The Muslin from Dhaka
Textiles from Bangladesh have traditionally been ranked among the best in the world. They form a major part of the nation’s exports and have been the livelihood of certain communities for generations. The muslin woven here has a special place of pride on the hearts of the Bangladeshis.
The best quality of cotton is grown here and for centuries the finest of muslin cloth has been woven around Dhaka. This is due not only because of the quality of cotton but the skilled spinning on special spinning wheels and weaving by the masters of the craft who have been plying the trade for generations.
Legend has it that the finest of muslin woven in Bangladesh is so soft and fine that an entire garment can pass through a signet ring! The fabric had such a high standing internationally even hundreds of years ago that it was believed to be used as shrouds for Egyptian Mummies. Apparently the best time to spin the yarn was in the early hours of the day or late afternoon, when the humidity and temperatures were just right. Most of the spinners were young nimble fingered girls with excellent vision, between the age of eighteen and thirty. These skilled artisans came from certain families around Dhaka and had spun the yarn for generations.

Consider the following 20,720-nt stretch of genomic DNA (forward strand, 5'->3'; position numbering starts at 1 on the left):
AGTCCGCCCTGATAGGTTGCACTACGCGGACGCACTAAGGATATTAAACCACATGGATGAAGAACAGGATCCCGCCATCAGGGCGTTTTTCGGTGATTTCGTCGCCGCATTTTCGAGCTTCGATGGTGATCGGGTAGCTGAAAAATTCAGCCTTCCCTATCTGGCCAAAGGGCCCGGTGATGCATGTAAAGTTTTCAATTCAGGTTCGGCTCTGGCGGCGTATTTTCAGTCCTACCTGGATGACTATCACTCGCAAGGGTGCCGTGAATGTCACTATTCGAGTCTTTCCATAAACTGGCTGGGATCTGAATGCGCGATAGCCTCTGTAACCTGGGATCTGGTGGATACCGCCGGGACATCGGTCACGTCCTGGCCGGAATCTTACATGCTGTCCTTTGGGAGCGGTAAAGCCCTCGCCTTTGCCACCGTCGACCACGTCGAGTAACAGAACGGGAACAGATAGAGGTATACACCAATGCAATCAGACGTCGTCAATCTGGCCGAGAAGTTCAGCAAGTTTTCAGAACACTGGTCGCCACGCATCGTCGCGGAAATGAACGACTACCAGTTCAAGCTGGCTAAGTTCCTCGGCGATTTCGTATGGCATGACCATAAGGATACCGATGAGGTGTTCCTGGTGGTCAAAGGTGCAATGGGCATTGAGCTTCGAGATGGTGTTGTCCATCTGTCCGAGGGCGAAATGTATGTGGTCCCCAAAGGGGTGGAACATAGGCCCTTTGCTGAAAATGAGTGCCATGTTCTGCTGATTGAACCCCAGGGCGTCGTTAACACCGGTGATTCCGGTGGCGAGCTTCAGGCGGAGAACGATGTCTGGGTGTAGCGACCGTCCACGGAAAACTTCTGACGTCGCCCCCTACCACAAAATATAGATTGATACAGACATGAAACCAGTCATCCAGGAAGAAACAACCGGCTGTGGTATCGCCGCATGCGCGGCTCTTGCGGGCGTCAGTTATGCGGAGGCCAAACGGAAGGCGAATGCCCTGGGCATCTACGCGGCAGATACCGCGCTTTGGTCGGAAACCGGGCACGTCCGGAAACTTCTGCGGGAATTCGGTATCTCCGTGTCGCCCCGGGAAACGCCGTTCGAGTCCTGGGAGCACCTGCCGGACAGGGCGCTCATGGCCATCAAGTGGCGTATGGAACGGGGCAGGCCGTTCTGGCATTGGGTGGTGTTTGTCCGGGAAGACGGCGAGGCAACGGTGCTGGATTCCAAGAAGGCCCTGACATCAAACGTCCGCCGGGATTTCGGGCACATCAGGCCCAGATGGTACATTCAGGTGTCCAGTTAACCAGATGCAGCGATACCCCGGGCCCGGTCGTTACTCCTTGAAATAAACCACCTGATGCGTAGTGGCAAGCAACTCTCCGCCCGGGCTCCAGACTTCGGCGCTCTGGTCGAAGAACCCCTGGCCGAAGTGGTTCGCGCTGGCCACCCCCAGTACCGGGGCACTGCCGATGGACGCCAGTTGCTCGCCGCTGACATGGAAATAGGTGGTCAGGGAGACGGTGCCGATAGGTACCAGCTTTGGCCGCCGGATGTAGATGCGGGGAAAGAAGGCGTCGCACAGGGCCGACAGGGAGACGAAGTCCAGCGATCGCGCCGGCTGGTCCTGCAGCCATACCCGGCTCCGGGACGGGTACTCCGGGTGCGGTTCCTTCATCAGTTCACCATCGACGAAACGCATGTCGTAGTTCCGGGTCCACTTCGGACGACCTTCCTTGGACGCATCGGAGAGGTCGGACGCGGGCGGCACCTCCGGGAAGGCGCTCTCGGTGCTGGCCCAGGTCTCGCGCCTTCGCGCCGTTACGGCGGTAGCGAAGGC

During the Mughal rule the weavers received a great deal of encouragement and royal patronage. The fabric woven for the King was exclusive and known as ‘mulmul khas’. It was of the finest quality and much superior to European cloth. ‘Abrawan’ or running water was the next best quality. This too is so fine that the Emperor Aurangzeb Alamgir chastised his daughter for being immodestly clad! ‘Shabnam’ or evening dew was the third quality, the likes of which we rarely see today. Others down the line are ‘Circar Ali’ and ‘Tunzeb’.
The lesser fabrics were ‘Khassa’ or special, ‘Baft Hawa’ or woven air ‘Nyansook’ or soothing to the eyes and ‘Nilambari’ or blue skies. Other imaginative names were vapor, mist, nebula and woven winds. The romantic names conjure images of the finest of fabric, the likes of which none had ever seen.